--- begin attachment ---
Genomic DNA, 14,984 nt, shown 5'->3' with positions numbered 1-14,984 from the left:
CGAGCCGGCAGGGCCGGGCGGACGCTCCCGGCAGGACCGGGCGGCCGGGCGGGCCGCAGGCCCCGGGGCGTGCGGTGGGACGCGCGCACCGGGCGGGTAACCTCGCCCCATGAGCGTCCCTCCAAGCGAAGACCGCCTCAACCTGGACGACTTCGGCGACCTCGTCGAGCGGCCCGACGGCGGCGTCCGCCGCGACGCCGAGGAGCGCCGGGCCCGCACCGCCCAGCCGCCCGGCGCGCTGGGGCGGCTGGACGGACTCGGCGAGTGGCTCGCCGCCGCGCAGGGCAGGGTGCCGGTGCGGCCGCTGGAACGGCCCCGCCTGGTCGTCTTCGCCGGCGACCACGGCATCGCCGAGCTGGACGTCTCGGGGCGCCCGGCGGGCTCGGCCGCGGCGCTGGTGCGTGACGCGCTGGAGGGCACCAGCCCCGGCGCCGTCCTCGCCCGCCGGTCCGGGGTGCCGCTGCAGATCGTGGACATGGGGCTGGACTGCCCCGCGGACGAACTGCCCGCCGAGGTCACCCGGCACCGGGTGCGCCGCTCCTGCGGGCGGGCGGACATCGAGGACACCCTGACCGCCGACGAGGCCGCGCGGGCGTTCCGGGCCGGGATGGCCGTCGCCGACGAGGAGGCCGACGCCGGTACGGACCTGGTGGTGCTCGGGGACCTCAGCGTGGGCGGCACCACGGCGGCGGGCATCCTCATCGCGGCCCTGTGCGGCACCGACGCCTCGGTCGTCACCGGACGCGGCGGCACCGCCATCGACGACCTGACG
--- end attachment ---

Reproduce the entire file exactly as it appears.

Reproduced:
Genomic DNA, 14,984 nt, shown 5'->3' with positions numbered 1-14,984 from the left:
CGAGCCGGCAGGGCCGGGCGGACGCTCCCGGCAGGACCGGGCGGCCGGGCGGGCCGCAGGCCCCGGGGCGTGCGGTGGGACGCGCGCACCGGGCGGGTAACCTCGCCCCATGAGCGTCCCTCCAAGCGAAGACCGCCTCAACCTGGACGACTTCGGCGACCTCGTCGAGCGGCCCGACGGCGGCGTCCGCCGCGACGCCGAGGAGCGCCGGGCCCGCACCGCCCAGCCGCCCGGCGCGCTGGGGCGGCTGGACGGACTCGGCGAGTGGCTCGCCGCCGCGCAGGGCAGGGTGCCGGTGCGGCCGCTGGAACGGCCCCGCCTGGTCGTCTTCGCCGGCGACCACGGCATCGCCGAGCTGGACGTCTCGGGGCGCCCGGCGGGCTCGGCCGCGGCGCTGGTGCGTGACGCGCTGGAGGGCACCAGCCCCGGCGCCGTCCTCGCCCGCCGGTCCGGGGTGCCGCTGCAGATCGTGGACATGGGGCTGGACTGCCCCGCGGACGAACTGCCCGCCGAGGTCACCCGGCACCGGGTGCGCCGCTCCTGCGGGCGGGCGGACATCGAGGACACCCTGACCGCCGACGAGGCCGCGCGGGCGTTCCGGGCCGGGATGGCCGTCGCCGACGAGGAGGCCGACGCCGGTACGGACCTGGTGGTGCTCGGGGACCTCAGCGTGGGCGGCACCACGGCGGCGGGCATCCTCATCGCGGCCCTGTGCGGCACCGACGCCTCGGTCGTCACCGGACGCGGCGGCACCGCCATCGACGACCTGACG